Boeing to Pay $200M After Fraud Accusations

September 26, 2022 by Tom Ramstack
Boeing to Pay $200M After Fraud Accusations
FILE - Boeing employees work on the 737 MAX on the final assembly line at Boeing's Renton plant, June 15, 2022, in Renton, Wash. The SEC announced Thursday, Sept. 22, 2022, that Boeing Co. will pay $200 million to settle allegations that the company and its former CEO misled investors about the safety of its 737 Max after two of the airliners crashed, killing 346 people. (Ellen M. Banner/The Seattle Times via AP, Pool, File)

WASHINGTON — Boeing Co. agreed last week to pay $200 million in fines to settle Securities and Exchange Commission allegations that it deceived investors about the safety of the 737 Max airliner after two deadly crashes.

Company executives told investors the airplane complied with Federal Aviation Administration safety regulations even while they still were trying to fix problems with the guidance system, the SEC said.

Safety of the 737 Max was implicated in the October 2018 crash of a Lion Air flight that killed 189 people in the Java Sea and a March 2019 Ethiopian Airlines disaster in which 157 people died.

The FAA responded by grounding the 737 Max for an unprecedented 20 months until Boeing Co. could prove it resolved all safety problems.


While they still were grounded, then-Chief Executive Officer Dennis A. Muilenburg said during investor calls and press conferences that the airplanes were safe.

The controversy centered on the 737 Max’s Maneuvering Characteristics Augmentation System. 

MCAS is an innovation Boeing developed for the 737 Max’s flight control. It was supposed to help guide the plane with less pilot intervention, thereby improving safety.

The problem involved sensors that could give false readings on the airplane’s flight path. If the pilots failed to correct the path promptly, the software could direct the flight control system into a nosedive.

“There are no words to describe the tragic loss of life brought about by these two airplane crashes,” SEC Chairman Gary Gensler said in a statement. “In times of crisis and tragedy, it is especially important that public companies and executives provide full, fair, and truthful disclosures to the markets. The Boeing Company and its former CEO, Dennis Muilenburg, failed in this most basic obligation.”

The SEC mentioned as an example a Nov. 27, 2018, Boeing press release. It selectively chose a few statements from a preliminary investigation of the Lion Air crash that seemed to exonerate Boeing but omitted others.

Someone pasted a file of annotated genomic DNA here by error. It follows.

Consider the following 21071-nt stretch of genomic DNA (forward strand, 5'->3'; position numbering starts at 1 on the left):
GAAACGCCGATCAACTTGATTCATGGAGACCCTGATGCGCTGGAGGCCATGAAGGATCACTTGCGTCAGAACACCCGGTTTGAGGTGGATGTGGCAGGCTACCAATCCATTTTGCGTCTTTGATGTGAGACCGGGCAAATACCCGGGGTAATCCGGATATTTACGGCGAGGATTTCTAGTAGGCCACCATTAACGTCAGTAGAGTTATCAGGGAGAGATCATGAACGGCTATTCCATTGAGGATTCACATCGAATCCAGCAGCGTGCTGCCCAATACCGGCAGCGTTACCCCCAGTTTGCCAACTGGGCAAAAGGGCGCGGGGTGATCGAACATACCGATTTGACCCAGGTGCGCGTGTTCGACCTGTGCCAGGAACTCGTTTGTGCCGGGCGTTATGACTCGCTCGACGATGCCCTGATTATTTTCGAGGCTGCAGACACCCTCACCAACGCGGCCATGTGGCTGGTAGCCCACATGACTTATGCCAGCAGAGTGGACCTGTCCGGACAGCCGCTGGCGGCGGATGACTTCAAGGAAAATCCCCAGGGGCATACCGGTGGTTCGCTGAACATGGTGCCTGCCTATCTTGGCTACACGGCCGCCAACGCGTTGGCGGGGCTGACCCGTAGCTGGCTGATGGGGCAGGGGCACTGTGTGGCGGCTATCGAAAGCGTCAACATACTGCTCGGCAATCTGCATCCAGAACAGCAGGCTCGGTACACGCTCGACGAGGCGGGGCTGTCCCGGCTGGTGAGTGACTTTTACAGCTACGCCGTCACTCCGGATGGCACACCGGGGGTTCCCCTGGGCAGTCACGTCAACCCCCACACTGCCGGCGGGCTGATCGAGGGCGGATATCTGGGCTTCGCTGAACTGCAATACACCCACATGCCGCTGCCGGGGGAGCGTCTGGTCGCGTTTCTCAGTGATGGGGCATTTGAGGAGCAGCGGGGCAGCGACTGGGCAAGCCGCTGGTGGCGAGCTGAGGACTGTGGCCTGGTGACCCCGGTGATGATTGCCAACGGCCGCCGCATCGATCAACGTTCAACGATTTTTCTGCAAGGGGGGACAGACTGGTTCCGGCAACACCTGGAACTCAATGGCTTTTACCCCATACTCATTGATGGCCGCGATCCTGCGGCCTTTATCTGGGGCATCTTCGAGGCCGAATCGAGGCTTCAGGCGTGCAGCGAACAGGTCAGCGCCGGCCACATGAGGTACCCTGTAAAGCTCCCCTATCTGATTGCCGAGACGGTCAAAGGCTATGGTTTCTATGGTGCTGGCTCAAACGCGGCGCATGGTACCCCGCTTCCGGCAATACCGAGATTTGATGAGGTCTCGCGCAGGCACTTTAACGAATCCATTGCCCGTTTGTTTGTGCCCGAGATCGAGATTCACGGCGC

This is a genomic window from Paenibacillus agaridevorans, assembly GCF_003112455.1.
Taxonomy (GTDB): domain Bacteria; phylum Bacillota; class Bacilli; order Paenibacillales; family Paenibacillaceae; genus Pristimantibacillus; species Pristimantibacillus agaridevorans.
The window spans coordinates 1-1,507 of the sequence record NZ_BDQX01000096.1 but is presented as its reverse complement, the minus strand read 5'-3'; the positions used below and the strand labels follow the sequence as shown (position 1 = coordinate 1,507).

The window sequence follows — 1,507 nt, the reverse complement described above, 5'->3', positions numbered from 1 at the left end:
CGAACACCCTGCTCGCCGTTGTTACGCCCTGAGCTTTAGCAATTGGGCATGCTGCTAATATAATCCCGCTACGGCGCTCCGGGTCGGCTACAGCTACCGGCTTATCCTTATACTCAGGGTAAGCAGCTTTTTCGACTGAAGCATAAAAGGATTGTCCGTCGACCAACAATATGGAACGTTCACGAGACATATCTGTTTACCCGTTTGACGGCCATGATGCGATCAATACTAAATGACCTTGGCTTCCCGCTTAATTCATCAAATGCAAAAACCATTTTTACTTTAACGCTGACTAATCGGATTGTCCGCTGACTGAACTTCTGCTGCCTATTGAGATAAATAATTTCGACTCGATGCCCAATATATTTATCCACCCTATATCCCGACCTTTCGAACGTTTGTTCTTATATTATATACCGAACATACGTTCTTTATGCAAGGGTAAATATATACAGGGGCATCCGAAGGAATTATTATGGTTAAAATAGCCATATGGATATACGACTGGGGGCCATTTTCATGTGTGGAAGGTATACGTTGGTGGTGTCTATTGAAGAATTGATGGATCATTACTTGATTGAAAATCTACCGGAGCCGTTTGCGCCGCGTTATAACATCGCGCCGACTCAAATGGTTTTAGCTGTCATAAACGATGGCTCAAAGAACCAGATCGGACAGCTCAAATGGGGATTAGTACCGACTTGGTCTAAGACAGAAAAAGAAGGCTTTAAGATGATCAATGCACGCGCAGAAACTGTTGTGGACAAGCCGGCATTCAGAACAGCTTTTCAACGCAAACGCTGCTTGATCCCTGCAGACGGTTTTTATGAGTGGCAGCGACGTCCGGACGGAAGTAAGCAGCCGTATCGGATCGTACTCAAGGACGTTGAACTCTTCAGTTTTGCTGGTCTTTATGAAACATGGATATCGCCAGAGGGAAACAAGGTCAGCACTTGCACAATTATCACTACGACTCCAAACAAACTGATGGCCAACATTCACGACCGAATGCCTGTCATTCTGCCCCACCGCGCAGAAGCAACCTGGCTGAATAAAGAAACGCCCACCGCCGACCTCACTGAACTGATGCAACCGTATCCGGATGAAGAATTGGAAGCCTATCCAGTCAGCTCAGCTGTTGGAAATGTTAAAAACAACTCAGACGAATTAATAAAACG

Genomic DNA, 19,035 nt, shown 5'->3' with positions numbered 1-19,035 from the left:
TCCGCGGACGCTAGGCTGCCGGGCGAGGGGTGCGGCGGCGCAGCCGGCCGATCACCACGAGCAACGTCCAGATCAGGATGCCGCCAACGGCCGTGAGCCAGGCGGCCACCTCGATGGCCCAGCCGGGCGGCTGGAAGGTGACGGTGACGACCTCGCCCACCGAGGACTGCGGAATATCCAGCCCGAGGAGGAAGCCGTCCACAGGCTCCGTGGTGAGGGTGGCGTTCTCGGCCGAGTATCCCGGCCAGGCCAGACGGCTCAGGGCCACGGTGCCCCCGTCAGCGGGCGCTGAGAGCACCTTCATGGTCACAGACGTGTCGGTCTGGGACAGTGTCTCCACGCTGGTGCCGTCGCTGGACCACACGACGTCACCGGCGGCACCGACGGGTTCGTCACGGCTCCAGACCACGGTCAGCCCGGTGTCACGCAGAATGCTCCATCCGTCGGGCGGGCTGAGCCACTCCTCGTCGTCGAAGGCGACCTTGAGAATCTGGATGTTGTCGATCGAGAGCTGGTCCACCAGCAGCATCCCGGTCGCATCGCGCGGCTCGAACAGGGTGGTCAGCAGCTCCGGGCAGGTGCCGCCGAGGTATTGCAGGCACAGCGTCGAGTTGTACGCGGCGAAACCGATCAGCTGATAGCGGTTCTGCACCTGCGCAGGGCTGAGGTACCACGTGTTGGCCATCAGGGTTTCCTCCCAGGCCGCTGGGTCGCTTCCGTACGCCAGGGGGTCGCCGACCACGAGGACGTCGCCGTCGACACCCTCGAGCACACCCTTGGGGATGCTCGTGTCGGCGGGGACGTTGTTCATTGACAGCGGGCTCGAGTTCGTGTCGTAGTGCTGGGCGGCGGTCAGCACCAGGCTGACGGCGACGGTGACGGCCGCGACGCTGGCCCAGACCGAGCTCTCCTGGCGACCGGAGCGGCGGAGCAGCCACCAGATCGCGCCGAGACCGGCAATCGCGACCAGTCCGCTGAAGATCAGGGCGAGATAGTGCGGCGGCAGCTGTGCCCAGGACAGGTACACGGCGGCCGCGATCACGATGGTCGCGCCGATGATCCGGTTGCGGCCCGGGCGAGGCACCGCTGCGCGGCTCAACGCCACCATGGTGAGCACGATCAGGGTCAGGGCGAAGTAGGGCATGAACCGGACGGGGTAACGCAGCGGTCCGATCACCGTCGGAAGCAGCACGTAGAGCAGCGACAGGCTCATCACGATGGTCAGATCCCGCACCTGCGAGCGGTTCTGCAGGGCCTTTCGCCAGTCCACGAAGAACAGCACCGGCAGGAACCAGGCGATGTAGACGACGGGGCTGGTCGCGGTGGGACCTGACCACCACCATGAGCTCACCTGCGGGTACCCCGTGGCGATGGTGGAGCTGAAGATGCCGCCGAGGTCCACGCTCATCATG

The preliminary report raised the possibility that pilot error and poor maintenance contributed to the accident. The report also suggested there appeared to be mechanical and design flaws with the aircraft.

Boeing’s press release mentioned the pilot error and maintenance issues but left out the rest of the preliminary report, adding that the 737 Max “is as safe as any airplane that has ever flown the skies.”


Even as the company released the press statement, its engineers were planning a software fix, according to the SEC.

The agency alleged similar evasiveness about the Ethiopian Airlines accident.  

During an April 24, 2019, first-quarter earnings call with investors and analysts, Muilenburg told them “there was no surprise or gap or unknown … that somehow slipped through [the] certification process” for the 737 Max.

He added that Boeing had “gone back and confirmed … that we followed exactly the steps in our design and certification processes that consistently produce safe airplanes.”

Five days later, he repeated the same kind of statements to reporters.

The SEC said Boeing and Muilenburg violated anti-fraud provisions of securities laws.

In addition to the $200 million fine for the company, Muilenburg agreed to pay a $1 million civil penalty. Neither he or the company admitted wrongdoing.

Muilenburg lost his job as chief executive in late 2019 as Boeing did a shake-up of its safety procedures. He was replaced by David L. Calhoun in January 2020.

The $200 million SEC fine comes on top of a $2.5 billion settlement with the Justice Department in January 2021. Federal prosecutors accused two former Boeing employees of fraud and conspiracy for misleading statements to the FAA before the agency certified the 737 Max for airline service.

Boeing said in a statement that the settlement with the SEC “is part of the company’s broader effort to responsibly resolve outstanding legal matters related to the 737 Max accidents in a manner that serves the best interests of our shareholders, employees, and other stakeholders.”


As a result of the 737 Max crashes, the company said it has “made broad and deep changes across our company” to improve safety.

Tom can be reached at [email protected] and @TomRamstack

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